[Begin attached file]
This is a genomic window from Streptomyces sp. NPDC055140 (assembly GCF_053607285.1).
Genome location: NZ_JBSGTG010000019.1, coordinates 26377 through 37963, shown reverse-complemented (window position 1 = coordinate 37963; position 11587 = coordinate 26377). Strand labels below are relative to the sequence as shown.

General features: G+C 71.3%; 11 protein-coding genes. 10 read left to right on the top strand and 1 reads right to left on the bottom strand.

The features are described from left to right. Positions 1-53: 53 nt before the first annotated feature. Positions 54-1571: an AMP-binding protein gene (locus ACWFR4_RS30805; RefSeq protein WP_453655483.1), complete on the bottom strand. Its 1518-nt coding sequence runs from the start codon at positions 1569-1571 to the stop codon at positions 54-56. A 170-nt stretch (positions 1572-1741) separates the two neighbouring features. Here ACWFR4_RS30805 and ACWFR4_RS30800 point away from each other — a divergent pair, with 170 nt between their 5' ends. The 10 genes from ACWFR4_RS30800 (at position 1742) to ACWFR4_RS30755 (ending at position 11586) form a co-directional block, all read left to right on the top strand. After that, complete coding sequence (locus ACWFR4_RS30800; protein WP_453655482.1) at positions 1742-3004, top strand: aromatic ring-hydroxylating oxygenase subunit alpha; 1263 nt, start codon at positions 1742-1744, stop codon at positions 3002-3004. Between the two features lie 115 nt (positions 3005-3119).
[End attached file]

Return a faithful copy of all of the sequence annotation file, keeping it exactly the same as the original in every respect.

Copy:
This is a genomic window from Streptomyces sp. NPDC055140 (assembly GCF_053607285.1).
Genome location: NZ_JBSGTG010000019.1, coordinates 26377 through 37963, shown reverse-complemented (window position 1 = coordinate 37963; position 11587 = coordinate 26377). Strand labels below are relative to the sequence as shown.

General features: G+C 71.3%; 11 protein-coding genes. 10 read left to right on the top strand and 1 reads right to left on the bottom strand.

The features are described from left to right. Positions 1-53: 53 nt before the first annotated feature. Positions 54-1571: an AMP-binding protein gene (locus ACWFR4_RS30805; RefSeq protein WP_453655483.1), complete on the bottom strand. Its 1518-nt coding sequence runs from the start codon at positions 1569-1571 to the stop codon at positions 54-56. A 170-nt stretch (positions 1572-1741) separates the two neighbouring features. Here ACWFR4_RS30805 and ACWFR4_RS30800 point away from each other — a divergent pair, with 170 nt between their 5' ends. The 10 genes from ACWFR4_RS30800 (at position 1742) to ACWFR4_RS30755 (ending at position 11586) form a co-directional block, all read left to right on the top strand. After that, complete coding sequence (locus ACWFR4_RS30800; protein WP_453655482.1) at positions 1742-3004, top strand: aromatic ring-hydroxylating oxygenase subunit alpha; 1263 nt, start codon at positions 1742-1744, stop codon at positions 3002-3004. Between the two features lie 115 nt (positions 3005-3119).